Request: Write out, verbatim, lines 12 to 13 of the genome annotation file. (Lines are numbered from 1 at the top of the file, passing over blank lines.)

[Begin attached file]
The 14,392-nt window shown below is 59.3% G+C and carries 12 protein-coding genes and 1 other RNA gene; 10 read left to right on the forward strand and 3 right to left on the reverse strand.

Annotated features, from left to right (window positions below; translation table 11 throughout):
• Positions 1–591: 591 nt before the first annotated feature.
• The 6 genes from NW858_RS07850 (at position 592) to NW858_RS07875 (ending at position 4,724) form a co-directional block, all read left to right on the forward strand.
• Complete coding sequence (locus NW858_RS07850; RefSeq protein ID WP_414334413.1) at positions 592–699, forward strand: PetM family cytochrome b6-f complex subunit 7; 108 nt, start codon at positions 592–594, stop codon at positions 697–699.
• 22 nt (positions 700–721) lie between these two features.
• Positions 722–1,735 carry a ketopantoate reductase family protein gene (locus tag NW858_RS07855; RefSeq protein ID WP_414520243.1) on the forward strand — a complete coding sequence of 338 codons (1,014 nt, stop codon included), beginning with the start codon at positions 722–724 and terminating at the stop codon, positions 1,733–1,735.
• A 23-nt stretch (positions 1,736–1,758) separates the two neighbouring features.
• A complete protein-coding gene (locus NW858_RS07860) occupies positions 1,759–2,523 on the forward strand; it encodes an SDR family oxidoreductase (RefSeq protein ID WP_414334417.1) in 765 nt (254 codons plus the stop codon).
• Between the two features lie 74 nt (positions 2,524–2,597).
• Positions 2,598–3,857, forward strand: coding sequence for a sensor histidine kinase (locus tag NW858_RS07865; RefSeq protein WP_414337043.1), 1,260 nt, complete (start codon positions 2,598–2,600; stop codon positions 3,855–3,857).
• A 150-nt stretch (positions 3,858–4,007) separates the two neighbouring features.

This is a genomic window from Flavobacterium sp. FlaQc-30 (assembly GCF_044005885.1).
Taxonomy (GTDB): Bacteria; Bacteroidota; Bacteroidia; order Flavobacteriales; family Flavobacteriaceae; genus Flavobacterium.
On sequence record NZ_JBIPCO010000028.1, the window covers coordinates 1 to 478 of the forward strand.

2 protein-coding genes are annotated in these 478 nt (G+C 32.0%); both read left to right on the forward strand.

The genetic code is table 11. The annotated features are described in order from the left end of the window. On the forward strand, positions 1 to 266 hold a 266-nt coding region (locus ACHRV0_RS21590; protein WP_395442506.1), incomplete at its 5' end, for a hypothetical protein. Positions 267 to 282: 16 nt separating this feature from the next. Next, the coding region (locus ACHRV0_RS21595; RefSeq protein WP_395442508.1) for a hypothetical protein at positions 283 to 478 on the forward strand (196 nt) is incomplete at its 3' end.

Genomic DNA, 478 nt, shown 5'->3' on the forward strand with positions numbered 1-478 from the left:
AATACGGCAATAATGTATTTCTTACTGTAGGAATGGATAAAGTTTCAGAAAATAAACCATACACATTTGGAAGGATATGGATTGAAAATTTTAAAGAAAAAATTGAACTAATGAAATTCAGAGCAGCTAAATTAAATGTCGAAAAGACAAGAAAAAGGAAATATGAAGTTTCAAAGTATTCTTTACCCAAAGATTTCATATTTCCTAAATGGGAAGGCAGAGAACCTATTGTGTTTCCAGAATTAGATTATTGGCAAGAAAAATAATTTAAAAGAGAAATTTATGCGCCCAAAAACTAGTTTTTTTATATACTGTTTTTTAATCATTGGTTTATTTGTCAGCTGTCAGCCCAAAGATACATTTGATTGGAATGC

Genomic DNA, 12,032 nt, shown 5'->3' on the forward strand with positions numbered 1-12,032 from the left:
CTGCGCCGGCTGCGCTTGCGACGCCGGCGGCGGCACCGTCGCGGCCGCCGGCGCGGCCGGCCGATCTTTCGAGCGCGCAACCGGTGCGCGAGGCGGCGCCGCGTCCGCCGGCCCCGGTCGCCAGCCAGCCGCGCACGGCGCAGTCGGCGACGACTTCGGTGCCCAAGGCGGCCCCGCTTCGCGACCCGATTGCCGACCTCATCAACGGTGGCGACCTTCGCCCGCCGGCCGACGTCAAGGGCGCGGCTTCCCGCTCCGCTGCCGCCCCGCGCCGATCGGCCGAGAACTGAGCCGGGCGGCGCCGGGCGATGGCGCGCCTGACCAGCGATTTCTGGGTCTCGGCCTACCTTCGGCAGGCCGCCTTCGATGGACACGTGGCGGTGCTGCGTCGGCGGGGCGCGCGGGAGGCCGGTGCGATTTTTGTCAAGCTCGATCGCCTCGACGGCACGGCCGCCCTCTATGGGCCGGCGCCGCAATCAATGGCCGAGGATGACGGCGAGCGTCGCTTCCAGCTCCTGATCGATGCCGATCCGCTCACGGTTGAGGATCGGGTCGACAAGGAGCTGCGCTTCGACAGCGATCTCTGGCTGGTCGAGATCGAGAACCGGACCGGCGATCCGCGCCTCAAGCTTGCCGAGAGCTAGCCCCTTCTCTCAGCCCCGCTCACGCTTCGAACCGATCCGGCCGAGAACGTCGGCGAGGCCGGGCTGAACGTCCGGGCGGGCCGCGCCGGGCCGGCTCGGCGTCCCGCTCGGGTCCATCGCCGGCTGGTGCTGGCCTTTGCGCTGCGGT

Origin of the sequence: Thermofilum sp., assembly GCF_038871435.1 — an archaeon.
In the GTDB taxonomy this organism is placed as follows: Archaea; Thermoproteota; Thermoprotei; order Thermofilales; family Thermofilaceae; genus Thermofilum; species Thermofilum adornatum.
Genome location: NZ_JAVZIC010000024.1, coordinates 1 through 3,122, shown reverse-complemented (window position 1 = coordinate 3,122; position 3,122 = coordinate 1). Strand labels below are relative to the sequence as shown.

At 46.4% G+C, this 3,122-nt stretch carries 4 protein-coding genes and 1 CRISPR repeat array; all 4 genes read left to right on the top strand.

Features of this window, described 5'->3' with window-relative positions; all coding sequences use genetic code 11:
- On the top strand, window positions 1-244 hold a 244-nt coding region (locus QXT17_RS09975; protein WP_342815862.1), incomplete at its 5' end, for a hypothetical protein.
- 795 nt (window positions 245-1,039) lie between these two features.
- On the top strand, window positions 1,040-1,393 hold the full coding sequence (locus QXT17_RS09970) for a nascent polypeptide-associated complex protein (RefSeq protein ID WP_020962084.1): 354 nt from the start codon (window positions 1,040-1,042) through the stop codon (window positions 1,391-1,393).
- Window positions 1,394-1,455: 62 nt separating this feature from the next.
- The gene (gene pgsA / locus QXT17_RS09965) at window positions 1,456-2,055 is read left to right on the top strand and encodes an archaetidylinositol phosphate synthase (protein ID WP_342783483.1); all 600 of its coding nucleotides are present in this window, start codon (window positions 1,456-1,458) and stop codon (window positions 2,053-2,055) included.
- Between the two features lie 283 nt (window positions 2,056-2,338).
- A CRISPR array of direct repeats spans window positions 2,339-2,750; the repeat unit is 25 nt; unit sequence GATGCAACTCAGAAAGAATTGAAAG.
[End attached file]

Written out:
• A 150-nt stretch (positions 3,858–4,007) separates the two neighbouring features.

This is a genomic window from Flavobacterium sp. FlaQc-30 (assembly GCF_044005885.1).